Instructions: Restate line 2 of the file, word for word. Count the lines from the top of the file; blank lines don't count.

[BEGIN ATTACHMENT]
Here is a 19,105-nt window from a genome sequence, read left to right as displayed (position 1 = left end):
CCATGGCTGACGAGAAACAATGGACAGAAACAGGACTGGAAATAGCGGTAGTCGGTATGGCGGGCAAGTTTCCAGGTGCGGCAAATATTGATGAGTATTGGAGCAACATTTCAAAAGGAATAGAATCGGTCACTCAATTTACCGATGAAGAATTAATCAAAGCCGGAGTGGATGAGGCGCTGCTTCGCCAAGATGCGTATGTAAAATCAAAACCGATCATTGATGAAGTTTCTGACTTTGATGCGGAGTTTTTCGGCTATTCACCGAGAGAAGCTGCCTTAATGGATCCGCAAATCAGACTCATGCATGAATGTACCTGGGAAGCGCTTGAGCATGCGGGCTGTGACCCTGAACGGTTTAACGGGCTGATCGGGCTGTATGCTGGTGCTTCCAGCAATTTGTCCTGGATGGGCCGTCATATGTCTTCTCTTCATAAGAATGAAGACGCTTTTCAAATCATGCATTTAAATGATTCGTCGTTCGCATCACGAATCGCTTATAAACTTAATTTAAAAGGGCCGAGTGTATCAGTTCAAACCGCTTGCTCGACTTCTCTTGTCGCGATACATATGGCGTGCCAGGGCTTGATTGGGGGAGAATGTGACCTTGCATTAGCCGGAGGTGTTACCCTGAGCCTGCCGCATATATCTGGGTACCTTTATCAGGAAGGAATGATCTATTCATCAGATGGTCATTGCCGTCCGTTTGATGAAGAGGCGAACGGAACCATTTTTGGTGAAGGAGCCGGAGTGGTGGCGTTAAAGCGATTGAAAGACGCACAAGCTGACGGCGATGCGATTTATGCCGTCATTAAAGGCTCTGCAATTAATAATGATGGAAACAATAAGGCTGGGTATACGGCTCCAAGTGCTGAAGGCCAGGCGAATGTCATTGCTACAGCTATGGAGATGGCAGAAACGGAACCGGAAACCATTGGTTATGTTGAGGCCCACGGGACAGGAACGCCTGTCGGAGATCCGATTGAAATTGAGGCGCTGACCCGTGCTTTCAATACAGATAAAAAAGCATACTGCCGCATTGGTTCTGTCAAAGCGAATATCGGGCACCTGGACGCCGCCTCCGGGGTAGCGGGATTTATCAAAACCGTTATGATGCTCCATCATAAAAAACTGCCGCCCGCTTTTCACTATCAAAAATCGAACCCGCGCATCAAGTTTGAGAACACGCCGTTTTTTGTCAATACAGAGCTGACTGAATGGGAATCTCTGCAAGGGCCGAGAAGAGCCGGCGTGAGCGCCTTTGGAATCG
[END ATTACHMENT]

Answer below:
CCATGGCTGACGAGAAACAATGGACAGAAACAGGACTGGAAATAGCGGTAGTCGGTATGGCGGGCAAGTTTCCAGGTGCGGCAAATATTGATGAGTATTGGAGCAACATTTCAAAAGGAATAGAATCGGTCACTCAATTTACCGATGAAGAATTAATCAAAGCCGGAGTGGATGAGGCGCTGCTTCGCCAAGATGCGTATGTAAAATCAAAACCGATCATTGATGAAGTTTCTGACTTTGATGCGGAGTTTTTCGGCTATTCACCGAGAGAAGCTGCCTTAATGGATCCGCAAATCAGACTCATGCATGAATGTACCTGGGAAGCGCTTGAGCATGCGGGCTGTGACCCTGAACGGTTTAACGGGCTGATCGGGCTGTATGCTGGTGCTTCCAGCAATTTGTCCTGGATGGGCCGTCATATGTCTTCTCTTCATAAGAATGAAGACGCTTTTCAAATCATGCATTTAAATGATTCGTCGTTCGCATCACGAATCGCTTATAAACTTAATTTAAAAGGGCCGAGTGTATCAGTTCAAACCGCTTGCTCGACTTCTCTTGTCGCGATACATATGGCGTGCCAGGGCTTGATTGGGGGAGAATGTGACCTTGCATTAGCCGGAGGTGTTACCCTGAGCCTGCCGCATATATCTGGGTACCTTTATCAGGAAGGAATGATCTATTCATCAGATGGTCATTGCCGTCCGTTTGATGAAGAGGCGAACGGAACCATTTTTGGTGAAGGAGCCGGAGTGGTGGCGTTAAAGCGATTGAAAGACGCACAAGCTGACGGCGATGCGATTTATGCCGTCATTAAAGGCTCTGCAATTAATAATGATGGAAACAATAAGGCTGGGTATACGGCTCCAAGTGCTGAAGGCCAGGCGAATGTCATTGCTACAGCTATGGAGATGGCAGAAACGGAACCGGAAACCATTGGTTATGTTGAGGCCCACGGGACAGGAACGCCTGTCGGAGATCCGATTGAAATTGAGGCGCTGACCCGTGCTTTCAATACAGATAAAAAAGCATACTGCCGCATTGGTTCTGTCAAAGCGAATATCGGGCACCTGGACGCCGCCTCCGGGGTAGCGGGATTTATCAAAACCGTTATGATGCTCCATCATAAAAAACTGCCGCCCGCTTTTCACTATCAAAAATCGAACCCGCGCATCAAGTTTGAGAACACGCCGTTTTTTGTCAATACAGAGCTGACTGAATGGGAATCTCTGCAAGGGCCGAGAAGAGCCGGCGTGAGCGCCTTTGGAATCG